Adaobi Alex-Oni has a personality that is predisposed to challenges, creativity. She likes to intellectually stimulate and engage brilliant people from all spheres of life. She is a grass root motivator and the convener and initiator of the ROWEAD and WOW-I initiative.

A seasoned broadcaster and TV presenter, she is a graduate of the University of Abuja and has a main theater Arts in the University of Ibadan.

She spent the last decade of her professional career pioneering and putting together special outdoor games   and activities for the excitement of children at various private and corporate events through her organisations. She pioneered the first outdoor water game called water walking balls and paddle boats.

In this chat with Esther Onyegbula, she talks about her foundation, challenges of the girl child in Nigeria, and other sundry issues.

Girl child education
The issue of girl child education- problems confronting girl child education, how to address the problems have been a central discussion in the last decades and our nation, Nigeria, is not an exception. Gender equality in education has been the subject of much debate during the past decades and has become a prominent topic of debate in all countries. In Nigeria, there are large disparities between the level of education that boys and girls can attain. Many girls do not have access to adequate education past a certain age  level.

Challenges facing women in Nigeria
Women in  Nigeria  have had various challenges in order to obtain equal education. Education is a basic  human right  and has been recognized as such since the 1948 adoption of the  Universal Declaration on Human Rights. Empirically, rapid socio-economic development of a nation has been observed to depend on the calibre of  women and their education  in that country.  Education bestows on women a disposition for a lifelong acquisition of knowledge, values, attitudes, competence and skills.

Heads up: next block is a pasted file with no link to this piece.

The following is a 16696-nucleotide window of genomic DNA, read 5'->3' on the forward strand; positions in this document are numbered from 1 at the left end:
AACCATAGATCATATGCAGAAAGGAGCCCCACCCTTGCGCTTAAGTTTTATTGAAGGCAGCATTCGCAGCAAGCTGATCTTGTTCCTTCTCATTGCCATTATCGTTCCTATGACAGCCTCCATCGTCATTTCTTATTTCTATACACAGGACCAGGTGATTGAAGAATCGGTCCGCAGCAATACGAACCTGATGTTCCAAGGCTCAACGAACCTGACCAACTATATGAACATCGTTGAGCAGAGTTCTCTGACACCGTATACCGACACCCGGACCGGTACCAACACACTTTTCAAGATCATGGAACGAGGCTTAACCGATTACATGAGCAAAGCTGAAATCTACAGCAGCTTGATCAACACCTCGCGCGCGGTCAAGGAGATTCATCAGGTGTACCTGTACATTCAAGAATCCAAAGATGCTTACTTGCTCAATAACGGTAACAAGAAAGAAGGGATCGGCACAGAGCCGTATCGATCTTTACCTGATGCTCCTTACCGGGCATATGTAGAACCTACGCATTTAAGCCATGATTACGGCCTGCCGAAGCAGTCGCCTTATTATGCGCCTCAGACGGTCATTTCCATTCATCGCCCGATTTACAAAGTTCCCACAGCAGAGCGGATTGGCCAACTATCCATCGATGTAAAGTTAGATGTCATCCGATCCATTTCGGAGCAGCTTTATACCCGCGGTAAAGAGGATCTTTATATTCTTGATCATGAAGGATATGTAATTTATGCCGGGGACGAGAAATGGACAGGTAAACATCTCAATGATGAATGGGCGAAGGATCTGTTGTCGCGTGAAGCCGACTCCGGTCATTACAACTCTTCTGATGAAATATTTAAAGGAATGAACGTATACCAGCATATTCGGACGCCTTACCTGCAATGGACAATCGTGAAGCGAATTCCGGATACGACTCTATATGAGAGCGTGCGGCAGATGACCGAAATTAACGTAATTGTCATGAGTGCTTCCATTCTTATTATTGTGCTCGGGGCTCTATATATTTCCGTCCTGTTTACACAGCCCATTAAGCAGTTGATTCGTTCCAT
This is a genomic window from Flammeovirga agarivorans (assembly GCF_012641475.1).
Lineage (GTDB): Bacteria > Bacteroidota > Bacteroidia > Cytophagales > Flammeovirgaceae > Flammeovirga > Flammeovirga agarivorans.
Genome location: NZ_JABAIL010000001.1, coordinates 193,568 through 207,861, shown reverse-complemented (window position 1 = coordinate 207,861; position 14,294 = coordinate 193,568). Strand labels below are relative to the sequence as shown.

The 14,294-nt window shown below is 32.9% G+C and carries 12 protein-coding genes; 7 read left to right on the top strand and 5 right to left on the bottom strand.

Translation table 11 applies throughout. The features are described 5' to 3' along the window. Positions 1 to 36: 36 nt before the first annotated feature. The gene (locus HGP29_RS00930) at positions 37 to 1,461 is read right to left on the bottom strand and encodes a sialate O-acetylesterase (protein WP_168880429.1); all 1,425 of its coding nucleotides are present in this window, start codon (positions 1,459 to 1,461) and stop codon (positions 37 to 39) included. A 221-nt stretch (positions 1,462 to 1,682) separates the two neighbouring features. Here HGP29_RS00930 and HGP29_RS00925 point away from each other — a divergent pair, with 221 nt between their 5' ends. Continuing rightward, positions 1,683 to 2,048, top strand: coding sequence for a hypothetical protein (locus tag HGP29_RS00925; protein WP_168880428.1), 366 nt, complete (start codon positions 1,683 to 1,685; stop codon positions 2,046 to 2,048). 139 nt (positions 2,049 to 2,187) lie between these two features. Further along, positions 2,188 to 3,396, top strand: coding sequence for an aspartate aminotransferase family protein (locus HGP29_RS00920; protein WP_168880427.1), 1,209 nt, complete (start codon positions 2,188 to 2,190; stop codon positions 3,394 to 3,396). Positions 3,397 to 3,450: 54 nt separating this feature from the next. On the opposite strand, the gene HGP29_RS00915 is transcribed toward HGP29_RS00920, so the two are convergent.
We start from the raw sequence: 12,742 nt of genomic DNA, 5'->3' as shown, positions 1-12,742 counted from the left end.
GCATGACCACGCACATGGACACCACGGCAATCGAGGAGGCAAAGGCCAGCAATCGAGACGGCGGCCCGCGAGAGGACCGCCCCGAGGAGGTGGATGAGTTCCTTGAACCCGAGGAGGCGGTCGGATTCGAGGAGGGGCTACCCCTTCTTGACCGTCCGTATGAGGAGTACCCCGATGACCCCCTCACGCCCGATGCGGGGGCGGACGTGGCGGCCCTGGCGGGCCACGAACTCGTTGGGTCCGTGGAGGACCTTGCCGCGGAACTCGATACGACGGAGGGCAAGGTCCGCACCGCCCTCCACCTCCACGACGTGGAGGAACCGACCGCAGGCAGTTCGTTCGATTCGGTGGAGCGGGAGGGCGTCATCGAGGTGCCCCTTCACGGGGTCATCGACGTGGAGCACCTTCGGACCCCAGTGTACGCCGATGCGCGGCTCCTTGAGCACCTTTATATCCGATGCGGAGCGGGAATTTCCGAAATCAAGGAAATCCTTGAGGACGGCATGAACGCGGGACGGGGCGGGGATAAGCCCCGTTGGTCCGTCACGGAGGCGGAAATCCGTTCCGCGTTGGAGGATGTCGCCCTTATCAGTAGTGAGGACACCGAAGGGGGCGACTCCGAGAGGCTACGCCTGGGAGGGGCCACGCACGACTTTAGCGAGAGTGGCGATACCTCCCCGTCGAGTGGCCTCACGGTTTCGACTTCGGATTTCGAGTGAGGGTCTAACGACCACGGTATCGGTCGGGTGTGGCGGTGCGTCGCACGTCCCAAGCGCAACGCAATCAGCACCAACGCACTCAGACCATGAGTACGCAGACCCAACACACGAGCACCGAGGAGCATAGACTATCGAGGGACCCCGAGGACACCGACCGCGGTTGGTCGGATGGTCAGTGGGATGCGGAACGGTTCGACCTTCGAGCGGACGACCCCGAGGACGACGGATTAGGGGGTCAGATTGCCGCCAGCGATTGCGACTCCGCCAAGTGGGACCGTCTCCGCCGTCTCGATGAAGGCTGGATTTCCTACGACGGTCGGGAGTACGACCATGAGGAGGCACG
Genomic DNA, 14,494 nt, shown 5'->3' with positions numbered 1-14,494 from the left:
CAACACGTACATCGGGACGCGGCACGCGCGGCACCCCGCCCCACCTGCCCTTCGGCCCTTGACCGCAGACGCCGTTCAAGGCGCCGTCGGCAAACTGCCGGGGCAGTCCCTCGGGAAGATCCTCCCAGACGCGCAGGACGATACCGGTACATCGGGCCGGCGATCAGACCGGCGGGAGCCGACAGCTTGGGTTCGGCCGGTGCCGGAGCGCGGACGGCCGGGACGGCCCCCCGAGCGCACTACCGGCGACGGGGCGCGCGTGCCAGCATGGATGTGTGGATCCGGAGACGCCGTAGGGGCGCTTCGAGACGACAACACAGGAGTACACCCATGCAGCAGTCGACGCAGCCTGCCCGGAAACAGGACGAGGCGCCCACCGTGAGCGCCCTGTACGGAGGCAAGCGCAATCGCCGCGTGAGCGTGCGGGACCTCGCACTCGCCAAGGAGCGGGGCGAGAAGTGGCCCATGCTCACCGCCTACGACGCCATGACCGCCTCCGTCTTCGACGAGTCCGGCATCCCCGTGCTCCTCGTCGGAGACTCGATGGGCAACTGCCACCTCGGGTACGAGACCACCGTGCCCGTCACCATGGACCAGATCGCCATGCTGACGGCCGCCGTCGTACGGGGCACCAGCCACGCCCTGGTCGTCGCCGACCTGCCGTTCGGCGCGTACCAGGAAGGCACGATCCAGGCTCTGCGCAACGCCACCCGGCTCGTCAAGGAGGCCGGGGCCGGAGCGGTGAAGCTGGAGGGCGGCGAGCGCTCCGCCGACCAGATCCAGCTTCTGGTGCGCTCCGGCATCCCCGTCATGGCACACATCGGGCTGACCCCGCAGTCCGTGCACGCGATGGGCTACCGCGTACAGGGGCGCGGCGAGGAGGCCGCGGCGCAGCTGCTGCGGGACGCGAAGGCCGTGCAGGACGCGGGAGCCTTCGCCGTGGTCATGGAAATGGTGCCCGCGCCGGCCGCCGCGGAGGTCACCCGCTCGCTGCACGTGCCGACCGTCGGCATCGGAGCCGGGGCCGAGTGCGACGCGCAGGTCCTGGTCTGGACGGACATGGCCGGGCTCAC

Reasons for Disparity
With the advent of Colonialism  and Christianity, rigid ideals about gender perceptions were imposed on the Africans mind.  Thereafter, the woman’s role has come to be limited to sexual and commercial labour; satisfying the sexual needs of men, working in the fields, carrying loads, tending babies and preparing food.

The disempowering colonial ‘ideology of domesticity’ as espoused by the practice of ‘housewification’ provided the springboard for women’s educational imbalance in parts of Africa.  As such, the overall human development in Nigeria is being hindered by this unevenness in educational accessibility across gender categories.

What is this initiative all about?
The initiative seeks to ensure that the African woman as the stakeholder in our emerging African democracies recognizes her rights and responsibilities with respect to good governance, promotion of the girl child moral and educational development, health and social economic empowerment across all strata of the society from the grassroots to the top.

What inspired this movement?
Inspirations come from different angles but particularly, I want to say that the things that have occured in our nation clearly has not made people happy especially as parents, when some children   are missing and yet we can’t do anything about it.

The most annoying aspect of this entire situation is the blame game where everybody is blaming the government. At our own level what have we done?   So the inspiration for me was looking around and seeing the decay in the society, noticing that things are not going the way they ought to.